This same bumper mounted radar system is utilised for the Active Cruise Control (ACC) feature on the Exclusive+. The radar is able to detect the distance and speed of vehicles and slow the vehicle or brake if necessary to avoid a collision.[16] The dashboard user interface was also upgraded, now featuring a twelve inch panoramic color display which allows for the display of navigation, and other road assistance tools, with a degree of customization.

The car also received a touch sensitive 7" tablet to control the navigation system, carkit, multimedia system and other infotainment features. The audio system features an 8 speaker JBL system powered by a dedicated custom designed amplifier, unlike most other Citroën cars that feature a Denon audio system.[citation needed]

Reviewers overall were impressed with the large five metre squared space inside the vehicle, surrounded by large windows and thin door pillars. were critical of the ETG6 gearbox, echoing previous criticisms from other reviewers, but praised the new platform for absorbing road imperfections easily and improving the driving experience.[14]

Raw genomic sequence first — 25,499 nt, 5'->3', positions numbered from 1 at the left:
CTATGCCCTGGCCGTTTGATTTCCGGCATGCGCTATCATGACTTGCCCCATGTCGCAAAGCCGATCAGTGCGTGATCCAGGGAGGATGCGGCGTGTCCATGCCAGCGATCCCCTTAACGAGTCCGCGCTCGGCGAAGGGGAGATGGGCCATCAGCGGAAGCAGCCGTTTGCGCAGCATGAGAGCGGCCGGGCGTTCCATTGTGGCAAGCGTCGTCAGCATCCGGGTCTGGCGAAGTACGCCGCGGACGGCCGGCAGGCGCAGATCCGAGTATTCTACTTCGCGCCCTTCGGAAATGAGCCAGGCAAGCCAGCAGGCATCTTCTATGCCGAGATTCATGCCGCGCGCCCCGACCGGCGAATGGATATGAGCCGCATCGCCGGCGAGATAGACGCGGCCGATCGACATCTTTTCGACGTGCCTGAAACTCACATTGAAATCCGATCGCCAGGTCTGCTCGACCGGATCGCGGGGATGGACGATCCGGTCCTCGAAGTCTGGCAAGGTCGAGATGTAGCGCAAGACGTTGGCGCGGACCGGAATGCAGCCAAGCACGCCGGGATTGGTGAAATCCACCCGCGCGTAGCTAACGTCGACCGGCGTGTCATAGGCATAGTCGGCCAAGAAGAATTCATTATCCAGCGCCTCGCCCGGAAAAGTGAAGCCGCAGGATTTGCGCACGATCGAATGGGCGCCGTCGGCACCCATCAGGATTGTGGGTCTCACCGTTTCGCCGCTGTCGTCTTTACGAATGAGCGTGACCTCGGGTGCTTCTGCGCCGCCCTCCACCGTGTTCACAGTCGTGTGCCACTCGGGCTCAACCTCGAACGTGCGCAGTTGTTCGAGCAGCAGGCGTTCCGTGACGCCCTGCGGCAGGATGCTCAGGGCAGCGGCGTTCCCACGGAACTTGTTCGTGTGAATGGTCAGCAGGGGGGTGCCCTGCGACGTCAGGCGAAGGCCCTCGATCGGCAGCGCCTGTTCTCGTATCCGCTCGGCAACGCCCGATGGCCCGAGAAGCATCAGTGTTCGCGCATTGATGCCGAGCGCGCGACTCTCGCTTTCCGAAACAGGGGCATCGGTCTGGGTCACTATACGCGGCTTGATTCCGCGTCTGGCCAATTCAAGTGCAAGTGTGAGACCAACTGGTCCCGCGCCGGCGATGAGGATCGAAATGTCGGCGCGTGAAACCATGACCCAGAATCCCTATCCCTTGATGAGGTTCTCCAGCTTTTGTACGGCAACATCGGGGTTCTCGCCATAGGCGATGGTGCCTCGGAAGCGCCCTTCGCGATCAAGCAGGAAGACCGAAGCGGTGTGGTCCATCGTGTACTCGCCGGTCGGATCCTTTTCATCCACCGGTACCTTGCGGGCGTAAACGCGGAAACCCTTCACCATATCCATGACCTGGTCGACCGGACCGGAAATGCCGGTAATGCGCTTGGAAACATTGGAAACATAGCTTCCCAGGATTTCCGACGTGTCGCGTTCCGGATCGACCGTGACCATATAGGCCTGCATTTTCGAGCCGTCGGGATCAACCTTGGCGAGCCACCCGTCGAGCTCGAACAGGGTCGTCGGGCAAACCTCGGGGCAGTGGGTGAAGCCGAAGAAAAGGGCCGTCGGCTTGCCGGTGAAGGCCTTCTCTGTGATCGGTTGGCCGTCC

Euro NCAP test results
Second generation (LHD) (2013)[17]
Test Points %
Adult occupant: 31 86%
Child occupant: 44 88%
Pedestrian: 25 68%
Safety assist: 7 81%

The second generation C4 Picasso has six airbags by default, with adjustable pressures; two airbags for the front, two lateral for the passengers, and two side curtain airbags to prevent head injuries.[16]


Citroën Grand C4 Picasso
Citroën Grand C4 Picasso

Initially, the C4 Picasso models featured Citroën's new six speed automated manual gearbox, called "Efficient Tronic Gearbox six speed" (ETG6). It allows the driver to switch, at any time, between manual and automatic modes.[18] Some reviews have been critical of the ETG6 gearbox: Auto Trader's review called it "jerky" and slow to react to a gear change,[7] while called it "poor".[4]

In the end of 2015, with the introduction of the BlueHDi engine range, Citroën replaced the ETG6 transmission with an Aisin sourced six speed torque converter automatic transmission, known as EAT6.[19]

The four speed automatic, six speed ETG and six-speed automatic transmissions have two shifting options chosen by a column mounted mode selector: either the paddle shifted manual mode or the fully automated/automatic mode with manual override with Formula One styled paddles. The ETG/automatic gearbox also brings with it an optional air conditioned storage compartment (fridge) including can holders, between the driver's and the front passenger's seat, where the manual transmission lever would usually be.